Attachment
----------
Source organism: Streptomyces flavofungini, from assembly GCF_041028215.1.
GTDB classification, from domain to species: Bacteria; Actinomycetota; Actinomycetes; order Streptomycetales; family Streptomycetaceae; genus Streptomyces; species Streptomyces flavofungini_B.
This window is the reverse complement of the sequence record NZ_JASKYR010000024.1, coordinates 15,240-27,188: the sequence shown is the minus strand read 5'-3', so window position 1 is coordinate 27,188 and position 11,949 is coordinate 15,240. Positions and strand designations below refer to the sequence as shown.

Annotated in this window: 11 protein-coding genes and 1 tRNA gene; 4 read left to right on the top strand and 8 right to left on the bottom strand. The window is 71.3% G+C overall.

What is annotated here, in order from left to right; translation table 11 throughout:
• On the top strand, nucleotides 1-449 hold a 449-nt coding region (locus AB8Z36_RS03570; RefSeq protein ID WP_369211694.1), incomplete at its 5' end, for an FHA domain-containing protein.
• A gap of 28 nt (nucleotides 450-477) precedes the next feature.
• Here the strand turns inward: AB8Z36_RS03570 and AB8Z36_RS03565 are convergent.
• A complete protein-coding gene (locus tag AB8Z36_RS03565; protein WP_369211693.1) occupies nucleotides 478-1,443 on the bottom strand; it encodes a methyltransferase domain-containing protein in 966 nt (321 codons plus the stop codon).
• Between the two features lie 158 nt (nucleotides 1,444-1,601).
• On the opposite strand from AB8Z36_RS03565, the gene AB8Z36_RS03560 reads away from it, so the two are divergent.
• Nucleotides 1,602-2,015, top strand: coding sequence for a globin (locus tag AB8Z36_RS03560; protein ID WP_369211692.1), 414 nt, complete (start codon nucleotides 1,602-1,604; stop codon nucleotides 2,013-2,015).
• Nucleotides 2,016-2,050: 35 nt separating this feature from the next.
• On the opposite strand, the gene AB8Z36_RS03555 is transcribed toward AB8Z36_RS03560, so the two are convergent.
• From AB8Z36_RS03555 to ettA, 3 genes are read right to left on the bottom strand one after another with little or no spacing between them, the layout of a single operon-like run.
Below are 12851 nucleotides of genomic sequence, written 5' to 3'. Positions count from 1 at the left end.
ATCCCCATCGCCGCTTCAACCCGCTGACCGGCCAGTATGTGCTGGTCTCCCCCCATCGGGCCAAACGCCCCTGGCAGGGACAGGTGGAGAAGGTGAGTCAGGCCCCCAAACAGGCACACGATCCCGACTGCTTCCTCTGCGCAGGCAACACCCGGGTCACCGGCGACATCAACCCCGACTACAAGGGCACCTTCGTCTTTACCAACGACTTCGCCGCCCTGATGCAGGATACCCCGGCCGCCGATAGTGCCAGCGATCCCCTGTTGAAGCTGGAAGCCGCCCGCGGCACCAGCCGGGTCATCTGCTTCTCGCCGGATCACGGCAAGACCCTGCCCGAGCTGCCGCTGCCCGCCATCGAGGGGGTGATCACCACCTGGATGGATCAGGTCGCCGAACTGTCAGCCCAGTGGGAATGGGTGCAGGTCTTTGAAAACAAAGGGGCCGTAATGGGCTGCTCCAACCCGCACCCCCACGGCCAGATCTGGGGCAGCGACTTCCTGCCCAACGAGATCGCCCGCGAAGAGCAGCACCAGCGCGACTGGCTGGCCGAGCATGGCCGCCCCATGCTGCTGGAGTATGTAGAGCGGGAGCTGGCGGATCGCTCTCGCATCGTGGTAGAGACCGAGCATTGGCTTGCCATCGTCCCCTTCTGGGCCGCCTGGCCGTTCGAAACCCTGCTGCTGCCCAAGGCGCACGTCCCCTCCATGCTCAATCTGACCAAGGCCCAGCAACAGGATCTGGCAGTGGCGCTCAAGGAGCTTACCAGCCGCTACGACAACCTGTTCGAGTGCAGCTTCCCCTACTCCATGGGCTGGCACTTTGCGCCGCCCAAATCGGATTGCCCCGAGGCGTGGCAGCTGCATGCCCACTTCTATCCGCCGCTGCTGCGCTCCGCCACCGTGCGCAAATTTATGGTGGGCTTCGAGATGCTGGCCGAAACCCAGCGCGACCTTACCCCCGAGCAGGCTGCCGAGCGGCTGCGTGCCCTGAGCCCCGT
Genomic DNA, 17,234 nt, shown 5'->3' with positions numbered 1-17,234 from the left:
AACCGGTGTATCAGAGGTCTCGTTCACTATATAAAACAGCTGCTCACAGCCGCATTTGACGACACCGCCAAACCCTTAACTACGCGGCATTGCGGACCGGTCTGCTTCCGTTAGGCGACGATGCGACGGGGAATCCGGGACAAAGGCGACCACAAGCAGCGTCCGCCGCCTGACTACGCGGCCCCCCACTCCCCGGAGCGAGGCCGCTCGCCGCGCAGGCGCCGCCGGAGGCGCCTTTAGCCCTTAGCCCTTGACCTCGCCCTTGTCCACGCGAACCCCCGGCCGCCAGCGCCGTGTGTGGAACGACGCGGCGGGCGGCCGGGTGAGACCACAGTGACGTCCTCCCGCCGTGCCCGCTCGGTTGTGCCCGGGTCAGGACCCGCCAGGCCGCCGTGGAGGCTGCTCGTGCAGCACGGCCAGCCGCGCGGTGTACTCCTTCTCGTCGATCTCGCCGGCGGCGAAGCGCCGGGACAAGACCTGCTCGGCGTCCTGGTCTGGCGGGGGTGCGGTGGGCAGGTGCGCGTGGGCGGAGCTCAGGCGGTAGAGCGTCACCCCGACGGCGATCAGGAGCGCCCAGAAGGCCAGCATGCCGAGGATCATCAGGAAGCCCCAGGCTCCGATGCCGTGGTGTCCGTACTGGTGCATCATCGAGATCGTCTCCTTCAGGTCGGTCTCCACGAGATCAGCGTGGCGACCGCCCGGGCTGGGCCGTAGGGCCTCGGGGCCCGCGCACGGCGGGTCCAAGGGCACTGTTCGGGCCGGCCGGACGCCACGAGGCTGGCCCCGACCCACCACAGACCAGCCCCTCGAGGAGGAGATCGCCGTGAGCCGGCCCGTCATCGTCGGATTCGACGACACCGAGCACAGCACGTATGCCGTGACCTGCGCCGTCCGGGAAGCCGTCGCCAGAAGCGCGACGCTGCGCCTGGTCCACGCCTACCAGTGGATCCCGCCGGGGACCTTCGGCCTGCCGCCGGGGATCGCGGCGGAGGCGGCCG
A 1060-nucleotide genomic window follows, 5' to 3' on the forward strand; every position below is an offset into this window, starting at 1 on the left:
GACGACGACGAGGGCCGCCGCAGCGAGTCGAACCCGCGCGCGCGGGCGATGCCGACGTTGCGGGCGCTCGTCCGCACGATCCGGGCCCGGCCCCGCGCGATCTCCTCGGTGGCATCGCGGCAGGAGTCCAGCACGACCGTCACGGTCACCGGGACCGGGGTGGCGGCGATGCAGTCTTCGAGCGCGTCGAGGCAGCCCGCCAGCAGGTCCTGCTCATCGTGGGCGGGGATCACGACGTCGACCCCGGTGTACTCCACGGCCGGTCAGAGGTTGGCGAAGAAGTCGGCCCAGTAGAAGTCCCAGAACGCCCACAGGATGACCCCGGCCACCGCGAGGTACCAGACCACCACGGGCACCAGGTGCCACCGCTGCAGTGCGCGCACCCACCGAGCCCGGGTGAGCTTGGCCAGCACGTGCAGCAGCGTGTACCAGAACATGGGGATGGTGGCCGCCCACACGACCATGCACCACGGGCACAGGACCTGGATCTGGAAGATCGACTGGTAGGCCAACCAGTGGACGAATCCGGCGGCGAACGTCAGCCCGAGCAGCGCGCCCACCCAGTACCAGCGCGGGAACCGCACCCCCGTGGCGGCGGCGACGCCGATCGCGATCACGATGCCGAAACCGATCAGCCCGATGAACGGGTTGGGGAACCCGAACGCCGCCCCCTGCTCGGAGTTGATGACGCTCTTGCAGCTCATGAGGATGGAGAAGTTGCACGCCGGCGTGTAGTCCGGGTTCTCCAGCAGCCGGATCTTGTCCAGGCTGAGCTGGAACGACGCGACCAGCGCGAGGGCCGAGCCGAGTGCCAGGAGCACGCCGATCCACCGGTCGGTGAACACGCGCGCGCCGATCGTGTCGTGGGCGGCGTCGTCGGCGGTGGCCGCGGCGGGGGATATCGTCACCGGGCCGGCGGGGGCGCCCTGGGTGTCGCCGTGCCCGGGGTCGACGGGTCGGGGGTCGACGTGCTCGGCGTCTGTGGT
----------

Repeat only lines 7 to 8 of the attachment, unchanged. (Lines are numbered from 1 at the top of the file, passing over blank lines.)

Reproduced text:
• A gap of 28 nt (nucleotides 450-477) precedes the next feature.
• Here the strand turns inward: AB8Z36_RS03570 and AB8Z36_RS03565 are convergent.